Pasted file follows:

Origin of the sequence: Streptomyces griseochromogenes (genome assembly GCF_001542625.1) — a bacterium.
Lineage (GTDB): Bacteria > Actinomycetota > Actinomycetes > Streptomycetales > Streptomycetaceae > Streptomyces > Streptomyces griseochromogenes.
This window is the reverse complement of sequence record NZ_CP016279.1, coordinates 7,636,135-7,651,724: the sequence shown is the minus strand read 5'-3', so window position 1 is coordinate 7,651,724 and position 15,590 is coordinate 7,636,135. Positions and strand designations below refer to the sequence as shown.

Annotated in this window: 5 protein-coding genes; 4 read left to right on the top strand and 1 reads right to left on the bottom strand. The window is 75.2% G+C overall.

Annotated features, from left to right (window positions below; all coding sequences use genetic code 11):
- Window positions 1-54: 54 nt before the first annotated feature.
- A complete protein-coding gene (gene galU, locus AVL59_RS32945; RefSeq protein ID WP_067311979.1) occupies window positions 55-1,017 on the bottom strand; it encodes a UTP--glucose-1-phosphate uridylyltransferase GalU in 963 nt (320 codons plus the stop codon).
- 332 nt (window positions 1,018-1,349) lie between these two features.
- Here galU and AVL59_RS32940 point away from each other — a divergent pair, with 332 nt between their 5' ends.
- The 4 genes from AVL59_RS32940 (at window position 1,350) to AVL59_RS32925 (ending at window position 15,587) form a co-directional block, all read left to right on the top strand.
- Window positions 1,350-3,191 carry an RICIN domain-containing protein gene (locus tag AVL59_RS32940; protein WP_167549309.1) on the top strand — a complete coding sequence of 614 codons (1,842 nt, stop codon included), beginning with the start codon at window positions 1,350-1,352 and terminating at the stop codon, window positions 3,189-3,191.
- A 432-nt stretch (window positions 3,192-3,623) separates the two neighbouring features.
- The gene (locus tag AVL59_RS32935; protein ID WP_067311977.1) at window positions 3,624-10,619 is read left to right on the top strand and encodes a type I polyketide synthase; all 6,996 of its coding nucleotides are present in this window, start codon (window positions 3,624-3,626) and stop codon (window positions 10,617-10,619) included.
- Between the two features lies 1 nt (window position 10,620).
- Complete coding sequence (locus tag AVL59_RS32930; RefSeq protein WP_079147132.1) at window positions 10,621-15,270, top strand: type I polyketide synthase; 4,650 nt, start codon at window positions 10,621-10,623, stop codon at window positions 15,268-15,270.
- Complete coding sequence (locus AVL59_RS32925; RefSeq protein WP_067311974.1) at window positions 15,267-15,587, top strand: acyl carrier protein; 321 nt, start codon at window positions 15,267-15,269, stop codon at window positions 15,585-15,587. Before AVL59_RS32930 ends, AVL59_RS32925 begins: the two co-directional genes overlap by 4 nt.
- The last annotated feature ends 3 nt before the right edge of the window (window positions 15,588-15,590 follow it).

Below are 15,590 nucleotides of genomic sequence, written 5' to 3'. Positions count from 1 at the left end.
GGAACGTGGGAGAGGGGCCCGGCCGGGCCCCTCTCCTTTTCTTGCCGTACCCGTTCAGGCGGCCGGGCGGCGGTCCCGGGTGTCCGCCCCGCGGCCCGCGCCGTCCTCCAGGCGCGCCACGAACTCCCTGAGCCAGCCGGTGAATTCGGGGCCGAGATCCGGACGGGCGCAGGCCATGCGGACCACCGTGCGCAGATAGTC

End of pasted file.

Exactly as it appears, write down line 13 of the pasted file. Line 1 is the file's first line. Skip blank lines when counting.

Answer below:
- The gene (locus tag AVL59_RS32935; protein ID WP_067311977.1) at window positions 3,624-10,619 is read left to right on the top strand and encodes a type I polyketide synthase; all 6,996 of its coding nucleotides are present in this window, start codon (window positions 3,624-3,626) and stop codon (window positions 10,617-10,619) included.